Returning to the retrocomputing hobby after 12 years, most of my collection has been in storage way longer than I anticipated in 2006.1 That means I’ll have to treat every machine I take out of storage essentially as an unknown. That’s why I looked around on the internet for some best-practice checklist on how to proceed with “new” old computer, but couldn’t find anything.2
So here’s my attempt. I’ll extend and modify it as I take more and more machines out of storage. I welcome your feedback.
The basic idea behind all this is that an “unknown” machine may be damaged, and that powering it up in one piece without fixing the existing damage first may make matters worse. For example:
- The machine’s power supply may have degraded to the point where, while still seemingly working, the output voltages are way out of spec and will do damage to the components over time; worse, it may even explode.
- Corrosion from water damage or leaked batteries may cause further damage when the device is turned on.
- Take lots of photos. You’ll never know when knowing the original state of something might come in handy.
- When you need to disassemble anything, make notes about position and orientation of disassembled parts; carefully note which screw goes where.
- Don’t hurry, work step by step and be careful not to damage anything. Spare parts are hard to get.
- Always be grounded when touching disassembled electronic parts (of course, you schould not touch anything which is connected to the power source…). Use an antistatic mat when laying down those parts. Again, spare parts are hard to get.
- Mains voltage is dangerous. Do not open a system that is connected to the mains unless you know exactly what you are doing. Note that power supply capacitors can remain charged long after you have disconnected the system from the mains.
- CRT monitors work with acceleration voltages of tens of kilovolts. Never open them, unless you know how to safely work with them.
Get Background Information
- Gather what you know from the previous owner.
- Do an internet search for the particular model in front of you. Look for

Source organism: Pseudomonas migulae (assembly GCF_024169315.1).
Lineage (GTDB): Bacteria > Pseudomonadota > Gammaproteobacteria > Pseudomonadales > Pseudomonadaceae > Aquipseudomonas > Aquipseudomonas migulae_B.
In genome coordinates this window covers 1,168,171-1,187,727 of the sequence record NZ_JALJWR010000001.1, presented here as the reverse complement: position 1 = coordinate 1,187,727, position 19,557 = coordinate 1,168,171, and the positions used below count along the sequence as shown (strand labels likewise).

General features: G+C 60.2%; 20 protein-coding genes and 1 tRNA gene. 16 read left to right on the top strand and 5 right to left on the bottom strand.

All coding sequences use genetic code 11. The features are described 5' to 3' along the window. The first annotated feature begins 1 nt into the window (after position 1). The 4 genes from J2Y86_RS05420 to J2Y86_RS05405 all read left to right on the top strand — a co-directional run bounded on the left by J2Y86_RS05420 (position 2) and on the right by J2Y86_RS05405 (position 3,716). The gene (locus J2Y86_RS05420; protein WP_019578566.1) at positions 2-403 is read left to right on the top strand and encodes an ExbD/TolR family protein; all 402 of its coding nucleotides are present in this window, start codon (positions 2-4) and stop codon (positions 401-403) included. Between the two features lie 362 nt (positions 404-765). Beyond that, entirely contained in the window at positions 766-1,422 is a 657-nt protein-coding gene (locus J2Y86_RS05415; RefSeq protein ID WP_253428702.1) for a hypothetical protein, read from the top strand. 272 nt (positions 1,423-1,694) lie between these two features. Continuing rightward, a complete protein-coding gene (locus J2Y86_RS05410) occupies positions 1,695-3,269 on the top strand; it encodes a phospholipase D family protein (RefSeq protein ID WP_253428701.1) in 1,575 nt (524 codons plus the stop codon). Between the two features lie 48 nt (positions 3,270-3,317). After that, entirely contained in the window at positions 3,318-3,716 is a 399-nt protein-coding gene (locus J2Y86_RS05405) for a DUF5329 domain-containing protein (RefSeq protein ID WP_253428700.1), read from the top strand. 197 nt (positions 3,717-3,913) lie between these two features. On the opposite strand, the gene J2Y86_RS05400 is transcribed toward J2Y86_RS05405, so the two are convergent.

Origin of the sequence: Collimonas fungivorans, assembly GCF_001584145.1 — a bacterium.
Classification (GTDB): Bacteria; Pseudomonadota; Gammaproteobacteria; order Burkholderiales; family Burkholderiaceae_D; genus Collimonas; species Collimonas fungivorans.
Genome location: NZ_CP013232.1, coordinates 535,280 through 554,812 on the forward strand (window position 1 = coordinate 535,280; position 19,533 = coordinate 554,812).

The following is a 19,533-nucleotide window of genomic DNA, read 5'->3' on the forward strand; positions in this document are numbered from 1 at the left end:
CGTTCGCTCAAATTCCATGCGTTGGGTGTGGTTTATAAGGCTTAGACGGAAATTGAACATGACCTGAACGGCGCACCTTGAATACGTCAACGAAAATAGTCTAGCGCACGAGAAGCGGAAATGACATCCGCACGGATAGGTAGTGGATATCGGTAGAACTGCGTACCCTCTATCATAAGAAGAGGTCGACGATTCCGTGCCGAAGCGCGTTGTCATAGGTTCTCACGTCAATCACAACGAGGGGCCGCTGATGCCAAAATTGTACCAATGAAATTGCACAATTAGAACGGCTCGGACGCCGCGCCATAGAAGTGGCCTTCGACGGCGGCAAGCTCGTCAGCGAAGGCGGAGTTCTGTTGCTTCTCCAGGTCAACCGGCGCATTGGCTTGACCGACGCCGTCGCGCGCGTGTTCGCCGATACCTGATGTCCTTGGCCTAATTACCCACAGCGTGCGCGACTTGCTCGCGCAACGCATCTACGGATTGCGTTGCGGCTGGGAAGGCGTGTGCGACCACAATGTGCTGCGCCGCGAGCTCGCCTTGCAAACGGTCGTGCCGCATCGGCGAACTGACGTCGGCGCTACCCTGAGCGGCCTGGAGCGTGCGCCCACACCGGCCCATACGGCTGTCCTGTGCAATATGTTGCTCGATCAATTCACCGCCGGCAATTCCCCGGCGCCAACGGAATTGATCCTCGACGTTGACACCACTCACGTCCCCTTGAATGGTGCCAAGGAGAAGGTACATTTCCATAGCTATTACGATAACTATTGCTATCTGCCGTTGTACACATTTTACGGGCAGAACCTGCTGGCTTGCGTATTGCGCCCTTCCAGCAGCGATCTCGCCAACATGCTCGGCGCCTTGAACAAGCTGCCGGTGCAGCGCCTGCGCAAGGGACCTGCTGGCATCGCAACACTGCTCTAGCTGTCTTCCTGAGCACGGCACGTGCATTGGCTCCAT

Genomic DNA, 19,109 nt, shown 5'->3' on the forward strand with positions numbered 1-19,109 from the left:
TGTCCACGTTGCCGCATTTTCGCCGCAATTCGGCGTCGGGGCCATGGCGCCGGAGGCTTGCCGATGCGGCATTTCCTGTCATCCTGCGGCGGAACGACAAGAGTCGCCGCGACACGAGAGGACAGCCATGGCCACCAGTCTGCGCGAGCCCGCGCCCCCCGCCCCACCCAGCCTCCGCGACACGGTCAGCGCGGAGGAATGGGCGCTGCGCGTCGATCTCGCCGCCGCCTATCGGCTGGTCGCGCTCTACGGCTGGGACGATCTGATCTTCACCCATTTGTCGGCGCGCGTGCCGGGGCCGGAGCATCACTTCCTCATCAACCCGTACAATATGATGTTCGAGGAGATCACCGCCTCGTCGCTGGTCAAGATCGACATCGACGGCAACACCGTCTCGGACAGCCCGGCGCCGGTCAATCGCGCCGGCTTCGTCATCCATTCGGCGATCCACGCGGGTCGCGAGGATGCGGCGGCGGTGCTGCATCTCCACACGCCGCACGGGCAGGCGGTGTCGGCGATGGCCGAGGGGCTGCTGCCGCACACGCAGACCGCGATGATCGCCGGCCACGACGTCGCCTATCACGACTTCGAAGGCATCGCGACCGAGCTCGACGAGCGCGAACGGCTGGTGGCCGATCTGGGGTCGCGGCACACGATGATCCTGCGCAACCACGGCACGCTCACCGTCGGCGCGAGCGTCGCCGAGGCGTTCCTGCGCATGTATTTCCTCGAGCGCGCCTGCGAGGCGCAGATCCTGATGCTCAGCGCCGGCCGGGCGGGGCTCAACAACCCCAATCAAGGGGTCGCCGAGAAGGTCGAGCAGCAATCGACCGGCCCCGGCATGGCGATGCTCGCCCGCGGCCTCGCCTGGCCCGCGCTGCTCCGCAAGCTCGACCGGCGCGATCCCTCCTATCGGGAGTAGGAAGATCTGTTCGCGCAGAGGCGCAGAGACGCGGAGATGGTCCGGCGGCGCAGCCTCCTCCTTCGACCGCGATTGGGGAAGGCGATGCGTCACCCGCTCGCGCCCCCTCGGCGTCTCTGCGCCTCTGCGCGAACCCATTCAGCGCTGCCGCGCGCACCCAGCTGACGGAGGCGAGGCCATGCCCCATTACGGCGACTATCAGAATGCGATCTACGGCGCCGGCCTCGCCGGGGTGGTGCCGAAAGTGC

- service manuals,
- repair/refurbishment reports, and
- test / diagnostic software.
Inspect the Machine Carefully before You Turn it On
- Do a basic cleaning and a visual inspection of the outside.
- Check the operating voltage. If there are multiple voltages, see if there is a voltage selection switch, and if so, if it is in the correct position.
- Open the case (unless, of course, this would do permanent damage to the machine; remember, this is about limiting damage).
- Get out the worst of the dirt.
- Remove or disconnect all expansions, add-ons, internal drives, etc.
- Visually inspect all boards. Pay particular attention to
- batteries (which may have leaked)
- electrolytic capacitors (which may have leaked or bulged / crumpled)
- solder joints on parts subject to mechanical stress, like connectors (which may have broken, creating a “cold” solder joint)
- previous repairs or repair attempts
- ICs that seem out of place, e.g. having a datecode that doesn’t match the rest of the system
- Remove leaked batteries and leaked / crumpled capacitors. Clean up. Note permanent damage. Replace capacitors.
- Resolder cold solder joints.
- Be suspicious of any previous repair. Check that the right component is in the right place in the right orientation.
- Note mechanical damage.
- Measure board resistance between all rails to detect shorts.
- Press all socketed IC down gently, but firmly.
Check the Power Supply
- Disconnect the power supply from the rest of the machine, if possible.
- Check all power supply voltages under load and no-load conditions. If you have an oscilloscope, look for excessive ripple, too.
- Note that some switch mode power supplies do not like being without load. They may not turn on without a minimum load, or worse, may sustain damage.
- Only when the power supply checks out, connect it back to the main board.
Test the Machine
- Power up the machine.
- Look out for diagnostic messages from the ROM / BIOS / Kernal / etc.
- Run diagnostic software (if available), or any other kind of software that puts the machine through its paces (if not).
- Plug in expansions and add-ons one by one (when the machine is turned off, of course). Test separately.
- Fix issues as they arise.3
Prepare the Machine for the Future
- Remove or replace components that are likely to fail, like batteries (even if they haven’t leaked / failed *yet*). Some people replace all electrolytic capacitors, some even replace voltage regulators. I’m still on the fence about that – it’s about balancing risks.4
- Ensure all components that need to be heatsinked are properly heatsinked. Add thermally conductive paste (sparingly!) where necessary.
- Clean thoroughly. This may include
- cleaning flux residue from solder joints with isopropanol
- disassembling, cleaning, and reassembling the keyboard
- Retrobright, if you want to.
UPDATED September 6, 2018
- In fact, many of these machines have now been in storage in my posession for longer than they had been when I first got them.
- ADDENDUM September 6th: I’ve now come across Ansgar Kückes’ excellent notes on his equally excellent site about the HP 9845, and incorporated a couple of points from there.
- Yes, I know, that’s the hard part. That’s why there’s no checklist for it.
- You may want to watch the cautionary tale of Jan Beta‘s C-128. Spoiler: While “future-proofing” the machine, he accidentally pierced a bodge wire, leading to weeks of troubleshooting and 60 minutes worth of repair videos.